A philosophy writer and researcher specializing in Chinese Philosophy, Confucianism, Neo-Confucianism, and comparative philosophy, Stephen C. Angle’s research focuses on philosophy’s role in human rights, politics, and ethics both in China and globally. Angle’s work is informed by an on-going exchange of ideas with colleagues in universities around the world and through his international philosophy blog,

Fluent in Mandarin and in classical Chinese, Angle has spent Fulbright years in Taipei and in Beijing, and was a Berggruen Fellow at Tsinghua University during academic year 2016-17. Many of his books and essays have appeared in Chinese translation. Angle’s books include Growing Moral: A Confucian Guide to Life (Oxford, 2022), Neo-Confucianism: A Philosophical Introduction (co-authored with Justin Tiwald; Polity, 2017), Virtue Ethics and Confucianism (Routledge, 2013), Contemporary Confucian Political Philosophy: Toward Progressive Confucianism (Polity, 2012), Sagehood: The Contemporary Significance of Neo-Confucian Philosophy (Oxford, 2009), and Human Rights and Chinese Thought (Cambridge, 2002). Most of Angle’s publications are freely available through Wesleyan’s digital archive, and his full CV is here.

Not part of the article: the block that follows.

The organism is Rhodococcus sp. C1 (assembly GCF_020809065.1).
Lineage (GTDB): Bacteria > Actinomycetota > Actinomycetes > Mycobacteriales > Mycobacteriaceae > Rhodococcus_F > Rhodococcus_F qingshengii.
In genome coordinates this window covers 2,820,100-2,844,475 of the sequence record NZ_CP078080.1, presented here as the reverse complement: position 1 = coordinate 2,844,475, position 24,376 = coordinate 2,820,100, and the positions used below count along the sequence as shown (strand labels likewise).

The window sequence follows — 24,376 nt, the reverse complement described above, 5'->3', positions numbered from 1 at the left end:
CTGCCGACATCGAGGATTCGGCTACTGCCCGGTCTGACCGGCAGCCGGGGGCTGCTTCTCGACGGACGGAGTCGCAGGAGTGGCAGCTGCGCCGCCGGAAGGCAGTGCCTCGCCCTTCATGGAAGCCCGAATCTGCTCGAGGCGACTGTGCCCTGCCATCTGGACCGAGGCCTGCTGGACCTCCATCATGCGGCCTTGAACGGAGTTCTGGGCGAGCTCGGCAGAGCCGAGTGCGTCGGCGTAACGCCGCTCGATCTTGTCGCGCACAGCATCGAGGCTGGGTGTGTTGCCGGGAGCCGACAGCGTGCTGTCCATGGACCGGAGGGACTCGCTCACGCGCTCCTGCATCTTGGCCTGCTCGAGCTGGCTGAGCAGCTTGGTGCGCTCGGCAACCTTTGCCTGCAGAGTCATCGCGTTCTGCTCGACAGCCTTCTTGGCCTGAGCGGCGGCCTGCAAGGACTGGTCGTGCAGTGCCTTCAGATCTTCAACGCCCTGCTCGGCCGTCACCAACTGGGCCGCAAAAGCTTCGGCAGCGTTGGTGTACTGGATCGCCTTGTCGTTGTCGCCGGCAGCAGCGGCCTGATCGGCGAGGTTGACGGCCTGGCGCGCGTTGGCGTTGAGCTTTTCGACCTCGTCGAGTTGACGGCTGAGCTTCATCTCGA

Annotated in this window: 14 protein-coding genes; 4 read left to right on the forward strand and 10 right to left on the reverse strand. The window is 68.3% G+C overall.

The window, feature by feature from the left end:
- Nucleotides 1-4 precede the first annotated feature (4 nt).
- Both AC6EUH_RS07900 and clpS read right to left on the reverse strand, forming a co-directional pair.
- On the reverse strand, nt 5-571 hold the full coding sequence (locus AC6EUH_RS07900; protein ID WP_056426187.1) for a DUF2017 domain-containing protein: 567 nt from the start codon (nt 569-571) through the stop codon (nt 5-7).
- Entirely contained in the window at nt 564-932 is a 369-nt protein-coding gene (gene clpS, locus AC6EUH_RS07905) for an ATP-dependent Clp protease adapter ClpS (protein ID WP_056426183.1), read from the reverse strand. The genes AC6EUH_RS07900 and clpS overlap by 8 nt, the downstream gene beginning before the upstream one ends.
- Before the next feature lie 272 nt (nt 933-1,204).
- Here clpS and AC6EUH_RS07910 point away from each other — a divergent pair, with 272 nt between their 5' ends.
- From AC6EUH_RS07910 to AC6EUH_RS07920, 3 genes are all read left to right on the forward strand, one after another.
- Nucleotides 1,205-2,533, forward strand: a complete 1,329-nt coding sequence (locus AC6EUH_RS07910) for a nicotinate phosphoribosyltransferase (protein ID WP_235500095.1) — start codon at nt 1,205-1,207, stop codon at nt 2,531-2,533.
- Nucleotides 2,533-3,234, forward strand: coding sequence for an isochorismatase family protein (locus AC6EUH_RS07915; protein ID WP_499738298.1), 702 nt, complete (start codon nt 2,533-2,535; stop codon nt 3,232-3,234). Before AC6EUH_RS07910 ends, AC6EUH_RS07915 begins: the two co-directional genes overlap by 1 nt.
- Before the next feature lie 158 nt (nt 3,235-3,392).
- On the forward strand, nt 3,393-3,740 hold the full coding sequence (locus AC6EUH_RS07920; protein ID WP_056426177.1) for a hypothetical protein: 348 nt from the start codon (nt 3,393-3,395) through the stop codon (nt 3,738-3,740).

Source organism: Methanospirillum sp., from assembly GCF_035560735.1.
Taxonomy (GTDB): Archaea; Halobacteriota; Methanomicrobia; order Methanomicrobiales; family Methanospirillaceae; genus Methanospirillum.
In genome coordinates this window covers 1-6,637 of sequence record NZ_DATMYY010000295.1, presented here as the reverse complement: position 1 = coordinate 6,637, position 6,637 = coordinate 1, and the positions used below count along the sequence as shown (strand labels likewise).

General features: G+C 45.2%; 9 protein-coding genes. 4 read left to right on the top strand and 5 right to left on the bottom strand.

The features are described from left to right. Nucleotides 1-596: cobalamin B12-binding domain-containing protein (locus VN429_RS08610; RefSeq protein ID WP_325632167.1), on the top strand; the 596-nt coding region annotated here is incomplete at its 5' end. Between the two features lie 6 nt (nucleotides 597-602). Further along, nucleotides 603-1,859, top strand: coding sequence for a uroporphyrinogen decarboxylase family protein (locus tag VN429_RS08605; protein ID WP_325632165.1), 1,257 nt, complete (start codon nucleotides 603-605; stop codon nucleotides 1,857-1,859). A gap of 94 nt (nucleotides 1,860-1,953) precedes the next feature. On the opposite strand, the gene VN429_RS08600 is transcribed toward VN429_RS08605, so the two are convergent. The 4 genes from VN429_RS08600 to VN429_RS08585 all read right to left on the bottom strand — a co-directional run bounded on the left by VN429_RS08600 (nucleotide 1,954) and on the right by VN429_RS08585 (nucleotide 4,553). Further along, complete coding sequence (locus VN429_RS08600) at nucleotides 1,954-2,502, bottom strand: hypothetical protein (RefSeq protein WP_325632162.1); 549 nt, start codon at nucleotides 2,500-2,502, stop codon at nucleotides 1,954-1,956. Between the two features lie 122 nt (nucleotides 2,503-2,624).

Angle received his B.A. from Yale University in East Asian Studies and his Ph.D. in Philosophy from the University of Michigan. Since 1994 he has taught at Wesleyan University, where he is now Director of the Fries Center for Global Studies, Professor of Philosophy, and Mansfield Freeman Professor of East Asian Studies. In March 2010, Angle presented the inaugural Tang Junyi Lecture Series at the University of Michigan. Angle is a recipient of multiple grants and Wesleyan’s Binswanger Prize for Excellence in Teaching. He is a past President of the International Society for Comparative Study of Chinese and Western Philosophy.

See here for Angle’s recommendations of the five best books on how ancient Confucianism tells us to live well today.